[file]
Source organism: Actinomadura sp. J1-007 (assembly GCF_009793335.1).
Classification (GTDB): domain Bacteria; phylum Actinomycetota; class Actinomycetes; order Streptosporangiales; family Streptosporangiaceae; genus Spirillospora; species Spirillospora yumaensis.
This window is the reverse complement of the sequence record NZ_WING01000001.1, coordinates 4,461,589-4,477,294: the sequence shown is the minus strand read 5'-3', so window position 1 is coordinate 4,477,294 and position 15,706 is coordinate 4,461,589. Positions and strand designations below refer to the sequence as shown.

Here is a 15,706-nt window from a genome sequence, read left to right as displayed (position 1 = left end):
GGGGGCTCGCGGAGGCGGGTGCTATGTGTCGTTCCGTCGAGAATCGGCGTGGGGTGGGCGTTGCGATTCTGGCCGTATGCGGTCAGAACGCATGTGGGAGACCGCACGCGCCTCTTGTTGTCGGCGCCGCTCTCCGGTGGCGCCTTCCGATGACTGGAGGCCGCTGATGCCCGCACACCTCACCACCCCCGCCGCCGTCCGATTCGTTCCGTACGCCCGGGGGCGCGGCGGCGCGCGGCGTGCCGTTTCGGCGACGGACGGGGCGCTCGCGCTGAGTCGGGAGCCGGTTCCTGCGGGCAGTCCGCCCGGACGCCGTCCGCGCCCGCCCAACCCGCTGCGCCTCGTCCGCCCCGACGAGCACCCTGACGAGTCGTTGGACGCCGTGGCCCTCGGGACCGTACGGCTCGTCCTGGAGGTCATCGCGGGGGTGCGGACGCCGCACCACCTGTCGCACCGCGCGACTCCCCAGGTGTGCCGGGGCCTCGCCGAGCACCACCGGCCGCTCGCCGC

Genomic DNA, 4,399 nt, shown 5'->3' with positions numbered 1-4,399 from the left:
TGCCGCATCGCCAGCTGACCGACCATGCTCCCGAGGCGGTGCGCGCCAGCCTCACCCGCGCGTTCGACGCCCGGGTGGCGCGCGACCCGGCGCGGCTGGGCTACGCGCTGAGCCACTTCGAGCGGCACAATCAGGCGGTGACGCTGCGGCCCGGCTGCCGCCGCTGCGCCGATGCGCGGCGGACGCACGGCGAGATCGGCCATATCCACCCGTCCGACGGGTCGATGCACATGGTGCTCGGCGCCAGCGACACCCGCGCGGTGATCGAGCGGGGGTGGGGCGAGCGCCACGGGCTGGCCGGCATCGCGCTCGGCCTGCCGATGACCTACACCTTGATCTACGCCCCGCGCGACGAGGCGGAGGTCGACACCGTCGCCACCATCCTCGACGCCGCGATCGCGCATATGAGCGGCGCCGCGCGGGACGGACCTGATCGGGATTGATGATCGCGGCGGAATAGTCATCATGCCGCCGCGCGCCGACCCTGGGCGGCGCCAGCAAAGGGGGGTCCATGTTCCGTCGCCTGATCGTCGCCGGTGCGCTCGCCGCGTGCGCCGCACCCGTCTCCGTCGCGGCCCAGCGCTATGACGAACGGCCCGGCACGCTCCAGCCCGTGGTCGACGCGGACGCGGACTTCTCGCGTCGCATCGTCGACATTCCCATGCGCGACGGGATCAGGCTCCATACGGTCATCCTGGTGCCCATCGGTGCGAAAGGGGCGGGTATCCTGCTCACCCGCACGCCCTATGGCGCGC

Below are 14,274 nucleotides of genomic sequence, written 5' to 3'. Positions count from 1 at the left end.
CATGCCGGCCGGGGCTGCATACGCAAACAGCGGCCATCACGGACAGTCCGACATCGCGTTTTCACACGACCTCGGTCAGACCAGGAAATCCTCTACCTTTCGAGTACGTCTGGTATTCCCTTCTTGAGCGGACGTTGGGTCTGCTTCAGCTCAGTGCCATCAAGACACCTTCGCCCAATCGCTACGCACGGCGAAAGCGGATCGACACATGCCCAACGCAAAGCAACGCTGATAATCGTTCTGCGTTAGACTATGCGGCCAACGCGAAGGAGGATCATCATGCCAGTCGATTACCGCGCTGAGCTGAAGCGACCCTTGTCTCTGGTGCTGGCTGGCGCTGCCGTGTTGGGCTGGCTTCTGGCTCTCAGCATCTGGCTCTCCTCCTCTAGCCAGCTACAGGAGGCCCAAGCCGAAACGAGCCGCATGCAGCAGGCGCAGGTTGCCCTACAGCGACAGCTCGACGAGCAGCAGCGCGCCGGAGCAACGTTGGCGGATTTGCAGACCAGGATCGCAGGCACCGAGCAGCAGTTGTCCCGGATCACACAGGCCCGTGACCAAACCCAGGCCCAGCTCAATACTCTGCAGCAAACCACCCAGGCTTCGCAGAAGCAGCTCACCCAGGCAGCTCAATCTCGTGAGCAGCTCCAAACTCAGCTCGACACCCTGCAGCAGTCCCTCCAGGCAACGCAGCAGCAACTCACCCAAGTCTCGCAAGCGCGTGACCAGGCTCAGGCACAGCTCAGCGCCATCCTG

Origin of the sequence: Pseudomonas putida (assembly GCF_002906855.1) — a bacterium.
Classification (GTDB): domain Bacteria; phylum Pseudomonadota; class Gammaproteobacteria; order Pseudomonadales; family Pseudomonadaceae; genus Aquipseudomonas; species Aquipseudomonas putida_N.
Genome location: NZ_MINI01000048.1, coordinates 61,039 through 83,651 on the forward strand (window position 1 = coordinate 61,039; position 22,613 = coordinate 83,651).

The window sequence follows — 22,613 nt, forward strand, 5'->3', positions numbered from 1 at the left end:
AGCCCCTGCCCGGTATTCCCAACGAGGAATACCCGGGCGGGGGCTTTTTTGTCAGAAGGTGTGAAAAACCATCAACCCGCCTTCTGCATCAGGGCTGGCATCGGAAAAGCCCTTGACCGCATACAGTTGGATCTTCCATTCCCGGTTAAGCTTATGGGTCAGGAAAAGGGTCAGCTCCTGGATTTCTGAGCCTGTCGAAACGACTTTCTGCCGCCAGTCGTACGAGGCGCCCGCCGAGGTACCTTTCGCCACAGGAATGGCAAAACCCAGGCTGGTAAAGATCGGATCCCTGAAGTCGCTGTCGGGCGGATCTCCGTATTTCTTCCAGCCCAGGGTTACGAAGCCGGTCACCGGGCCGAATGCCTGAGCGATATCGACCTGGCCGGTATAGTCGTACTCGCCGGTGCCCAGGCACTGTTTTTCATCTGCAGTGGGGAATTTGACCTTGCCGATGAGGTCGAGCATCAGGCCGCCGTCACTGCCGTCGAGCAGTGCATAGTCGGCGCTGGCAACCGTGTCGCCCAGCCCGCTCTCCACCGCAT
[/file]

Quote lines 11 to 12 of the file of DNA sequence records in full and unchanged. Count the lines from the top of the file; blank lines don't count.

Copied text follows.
Classification (GTDB): domain Bacteria; phylum Pseudomonadota; class Gammaproteobacteria; order Pseudomonadales; family Pseudomonadaceae; genus Aquipseudomonas; species Aquipseudomonas putida_N.
Genome location: NZ_MINI01000048.1, coordinates 61,039 through 83,651 on the forward strand (window position 1 = coordinate 61,039; position 22,613 = coordinate 83,651).